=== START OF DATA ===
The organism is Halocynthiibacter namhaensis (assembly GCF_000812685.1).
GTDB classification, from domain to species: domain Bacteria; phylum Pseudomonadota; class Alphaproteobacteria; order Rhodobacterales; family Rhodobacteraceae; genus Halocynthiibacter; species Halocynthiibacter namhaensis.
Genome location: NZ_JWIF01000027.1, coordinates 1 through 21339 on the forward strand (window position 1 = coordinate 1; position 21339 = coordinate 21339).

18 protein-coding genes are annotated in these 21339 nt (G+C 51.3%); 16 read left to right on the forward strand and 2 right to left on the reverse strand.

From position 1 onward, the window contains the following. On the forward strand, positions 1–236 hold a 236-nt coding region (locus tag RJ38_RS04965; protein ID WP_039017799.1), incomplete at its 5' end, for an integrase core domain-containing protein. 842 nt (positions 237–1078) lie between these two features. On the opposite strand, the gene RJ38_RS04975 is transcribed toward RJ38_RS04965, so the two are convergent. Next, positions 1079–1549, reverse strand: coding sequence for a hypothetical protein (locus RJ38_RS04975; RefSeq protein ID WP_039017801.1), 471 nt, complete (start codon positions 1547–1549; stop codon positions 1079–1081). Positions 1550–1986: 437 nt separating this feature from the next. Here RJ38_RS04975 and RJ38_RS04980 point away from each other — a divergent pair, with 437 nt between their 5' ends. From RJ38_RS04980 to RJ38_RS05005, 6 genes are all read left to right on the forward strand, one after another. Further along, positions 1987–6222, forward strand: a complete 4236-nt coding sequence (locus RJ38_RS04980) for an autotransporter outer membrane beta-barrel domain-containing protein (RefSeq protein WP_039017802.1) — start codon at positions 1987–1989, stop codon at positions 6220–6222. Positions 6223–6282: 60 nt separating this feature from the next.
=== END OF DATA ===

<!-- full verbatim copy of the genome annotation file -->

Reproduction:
The organism is Halocynthiibacter namhaensis (assembly GCF_000812685.1).
GTDB classification, from domain to species: domain Bacteria; phylum Pseudomonadota; class Alphaproteobacteria; order Rhodobacterales; family Rhodobacteraceae; genus Halocynthiibacter; species Halocynthiibacter namhaensis.
Genome location: NZ_JWIF01000027.1, coordinates 1 through 21339 on the forward strand (window position 1 = coordinate 1; position 21339 = coordinate 21339).

18 protein-coding genes are annotated in these 21339 nt (G+C 51.3%); 16 read left to right on the forward strand and 2 right to left on the reverse strand.

From position 1 onward, the window contains the following. On the forward strand, positions 1–236 hold a 236-nt coding region (locus tag RJ38_RS04965; protein ID WP_039017799.1), incomplete at its 5' end, for an integrase core domain-containing protein. 842 nt (positions 237–1078) lie between these two features. On the opposite strand, the gene RJ38_RS04975 is transcribed toward RJ38_RS04965, so the two are convergent. Next, positions 1079–1549, reverse strand: coding sequence for a hypothetical protein (locus RJ38_RS04975; RefSeq protein ID WP_039017801.1), 471 nt, complete (start codon positions 1547–1549; stop codon positions 1079–1081). Positions 1550–1986: 437 nt separating this feature from the next. Here RJ38_RS04975 and RJ38_RS04980 point away from each other — a divergent pair, with 437 nt between their 5' ends. From RJ38_RS04980 to RJ38_RS05005, 6 genes are all read left to right on the forward strand, one after another. Further along, positions 1987–6222, forward strand: a complete 4236-nt coding sequence (locus RJ38_RS04980) for an autotransporter outer membrane beta-barrel domain-containing protein (RefSeq protein WP_039017802.1) — start codon at positions 1987–1989, stop codon at positions 6220–6222. Positions 6223–6282: 60 nt separating this feature from the next.